Finding Obama in Malawi
Last night, the television in the restaurant was turned to a news channel that was talking about Obama. Some of the local men know that I am American, so they asked me for my opinion on the leader and his impact on the world. When it was their turn to share, one man told me that he cried when Obama was elected president.
Even though America has nowhere near the largest population in the world, the country still impacts the world in very real ways. One of those ways is through who the citizens elect as president, because the president’s foreign policies affect people the world over. As such, people all over the world, in big cities and small villages, are interested in American elections. This election, from what I’ve heard from Malawians time and again, was particularly interesting because of Obama’s connection with Africa.
The man who told me that he cried tears of joy when he heard the news of Obama’s election also told me about the celebrations he witnessed in Malawi. People danced, cried, and hugged in the streets, singing praises to Obama and the American people who freed not only themselves, but the rest of the world as well. Those were his words, not mine, though I do agree with him.
Around Malawi, I’ve only seen a few small pieces of graffiti about Bush, all of them casting him in a very negative light. In place of most of the old graffiti, you can now find beautiful murals with Obama as the honored subject. Besides the colorful walls in the market alleys, you can find Obama’s presence reaching deep into the culture.
I could continue to list sound bites from people who have told me of the joy and the hope they still feel when when they think of Obama and I could tell you about how, upon learning that I’m American, the non-English-speaking locals will throw out their arms, toss back their heads, and yell, “OBAMA!” with the biggest smile on their face. But I think the best way to show how much the local people love this leader (who isn’t even theirs!) is to show you some of the ways they continue to pay homage to him.
At the bus stations, it’s not uncommon for some of the vendors who are wandering around to shout to the bus passengers that they have Obama for sale. Other times, you’ll hear the passengers yelling first, bartering for an Obama or two. The Obama that has become a best-seller at the bus depots is not a man, not even a figurine or a poster or a sticker; it’s a type of bread. Two years ago, the bread was known by a different name, but in the last five months, I’ve never heard it referred to as a “Cocotal,” and I’ve only seen it written on signs twice.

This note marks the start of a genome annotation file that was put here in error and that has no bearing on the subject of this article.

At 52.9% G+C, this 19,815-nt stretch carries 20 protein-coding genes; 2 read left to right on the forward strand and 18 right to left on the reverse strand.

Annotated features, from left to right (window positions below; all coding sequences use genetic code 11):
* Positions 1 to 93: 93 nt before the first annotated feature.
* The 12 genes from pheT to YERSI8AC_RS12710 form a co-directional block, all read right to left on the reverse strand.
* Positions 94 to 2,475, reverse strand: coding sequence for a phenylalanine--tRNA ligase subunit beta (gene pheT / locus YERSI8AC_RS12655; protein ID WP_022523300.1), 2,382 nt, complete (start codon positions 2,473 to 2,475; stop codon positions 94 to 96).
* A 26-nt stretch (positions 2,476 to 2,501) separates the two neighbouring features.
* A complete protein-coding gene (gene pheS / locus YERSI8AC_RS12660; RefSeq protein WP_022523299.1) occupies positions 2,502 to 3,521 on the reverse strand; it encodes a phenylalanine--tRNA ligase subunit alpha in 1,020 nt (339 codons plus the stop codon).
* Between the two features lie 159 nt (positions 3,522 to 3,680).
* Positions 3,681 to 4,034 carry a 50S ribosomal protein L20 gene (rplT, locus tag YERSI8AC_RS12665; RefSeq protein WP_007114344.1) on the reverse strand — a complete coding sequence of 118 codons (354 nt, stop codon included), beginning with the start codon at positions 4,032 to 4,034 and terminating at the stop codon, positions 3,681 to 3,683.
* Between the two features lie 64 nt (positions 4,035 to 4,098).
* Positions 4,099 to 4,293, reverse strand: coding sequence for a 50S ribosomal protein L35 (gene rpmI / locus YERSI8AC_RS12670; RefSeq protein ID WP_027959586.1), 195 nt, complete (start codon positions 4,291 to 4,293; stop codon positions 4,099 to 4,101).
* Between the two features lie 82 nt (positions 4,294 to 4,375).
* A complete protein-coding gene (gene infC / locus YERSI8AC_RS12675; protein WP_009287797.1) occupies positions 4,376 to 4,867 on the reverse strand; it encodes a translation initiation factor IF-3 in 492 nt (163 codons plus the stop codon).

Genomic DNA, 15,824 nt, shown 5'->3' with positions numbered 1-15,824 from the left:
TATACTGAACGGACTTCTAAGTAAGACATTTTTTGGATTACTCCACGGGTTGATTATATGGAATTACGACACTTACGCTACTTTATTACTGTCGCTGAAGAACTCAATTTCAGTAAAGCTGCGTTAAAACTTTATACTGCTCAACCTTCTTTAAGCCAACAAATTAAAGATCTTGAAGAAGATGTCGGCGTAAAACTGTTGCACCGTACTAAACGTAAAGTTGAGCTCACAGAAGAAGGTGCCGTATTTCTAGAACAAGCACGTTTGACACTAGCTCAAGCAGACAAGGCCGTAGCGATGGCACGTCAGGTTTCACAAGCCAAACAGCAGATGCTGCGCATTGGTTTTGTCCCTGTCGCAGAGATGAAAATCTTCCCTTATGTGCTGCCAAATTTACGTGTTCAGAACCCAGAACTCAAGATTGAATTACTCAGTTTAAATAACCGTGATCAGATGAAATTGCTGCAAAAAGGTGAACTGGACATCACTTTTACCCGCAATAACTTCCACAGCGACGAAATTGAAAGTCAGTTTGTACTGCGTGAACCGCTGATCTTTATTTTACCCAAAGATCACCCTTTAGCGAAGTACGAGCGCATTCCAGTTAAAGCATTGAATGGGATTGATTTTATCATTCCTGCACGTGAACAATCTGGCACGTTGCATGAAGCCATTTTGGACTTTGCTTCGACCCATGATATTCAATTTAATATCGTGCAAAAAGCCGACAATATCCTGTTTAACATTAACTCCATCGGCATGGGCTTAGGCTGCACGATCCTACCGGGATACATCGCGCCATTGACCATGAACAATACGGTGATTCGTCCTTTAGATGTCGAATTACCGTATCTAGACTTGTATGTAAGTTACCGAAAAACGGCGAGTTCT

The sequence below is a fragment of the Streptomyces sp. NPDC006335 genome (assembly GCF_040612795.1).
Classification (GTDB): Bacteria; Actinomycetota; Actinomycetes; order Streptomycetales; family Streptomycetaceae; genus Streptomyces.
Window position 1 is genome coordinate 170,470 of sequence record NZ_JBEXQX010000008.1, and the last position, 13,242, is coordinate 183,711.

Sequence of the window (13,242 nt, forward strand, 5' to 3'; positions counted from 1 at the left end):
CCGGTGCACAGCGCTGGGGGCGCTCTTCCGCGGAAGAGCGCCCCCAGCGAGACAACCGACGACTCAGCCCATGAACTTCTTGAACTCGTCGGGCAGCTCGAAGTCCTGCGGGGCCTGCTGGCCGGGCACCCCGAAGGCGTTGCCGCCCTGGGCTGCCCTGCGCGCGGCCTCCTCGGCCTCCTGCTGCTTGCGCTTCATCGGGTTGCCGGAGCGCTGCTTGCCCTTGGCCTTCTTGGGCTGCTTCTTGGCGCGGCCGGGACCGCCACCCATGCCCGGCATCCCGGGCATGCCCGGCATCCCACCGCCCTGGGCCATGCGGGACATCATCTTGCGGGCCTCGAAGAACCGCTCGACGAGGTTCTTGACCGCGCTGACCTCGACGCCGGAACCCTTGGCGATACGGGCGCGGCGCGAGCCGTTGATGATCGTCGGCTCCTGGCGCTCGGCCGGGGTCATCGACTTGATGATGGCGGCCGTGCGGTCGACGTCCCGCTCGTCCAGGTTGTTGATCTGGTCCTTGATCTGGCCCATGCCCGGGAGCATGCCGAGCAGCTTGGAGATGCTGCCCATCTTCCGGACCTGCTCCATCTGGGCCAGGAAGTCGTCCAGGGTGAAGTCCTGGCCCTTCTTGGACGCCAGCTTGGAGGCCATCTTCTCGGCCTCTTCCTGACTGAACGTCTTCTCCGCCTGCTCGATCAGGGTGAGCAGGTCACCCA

In the small grocery stores, the cashiers often tell me that they also have chocolates, sweets, and Obamas for sale. In this context, an Obama is a piece of strawberry-flavored bubblegum. Some stores even call other sweets “Obamas,” even if they aren’t Obama-branded, because the name has such a favorable connotation and has become a great marketing keyword. The gum has become so popular that I’ve even seen t-shirts advertising the “Magic Obama Strawberry Flavored Bubblegum,” complete with the smiling face of the American president across the front.
T-shirts with his face or name are everywhere. Nearly every time I visit Monkey Bay, Mangochi, or other larger towns, I see at least one Obama shirt, but more likely, I’ll see three or more. Some shirts are obviously left-overs or donations from Obama’s 2008 campaign supporters. Others simply praise the new leader. Some depict him like they would a rapper with a rough’n’tough reputation, with a strong, powerful expression, styled and decorated with the type of font I’d expect to see on a Tupac shirt. I’ve even seen a teenager wearing an old shirt on which someone had carefully cut out the letters from a piece of new material, then hand-sewed them onto this boy’s shirt. I’m waiting for the day that I’ll find Obama’s face printed on a chitenje, or the sarong-like wraps that the Malawian women use as skirts. (This idea isn’t too crazy either; I see the Malawian president, the pope, and various group leaders printed on these skirts already.)
Other items of clothing are Obama-themed, but they are more rare. While riding in the back of a pickup truck, I saw one man wearing an old pair of cowboy boots on which someone had stitched the top with Obama’s name. As cool as those were, my favorite was the belt buckle I found in a small road-side stall. It was one of those optical illusions, so when you look at it from one angle you see a picture of Obama giving a speech in front on a plain background, but from a different angle you see him smiling in front of red and white stripes. It was, by far, the coolest piece of Obama-impact I’ve seen so far, but I will still keep my eyes open for any other pieces of Africa’s Obama that continue to permeate the local markets.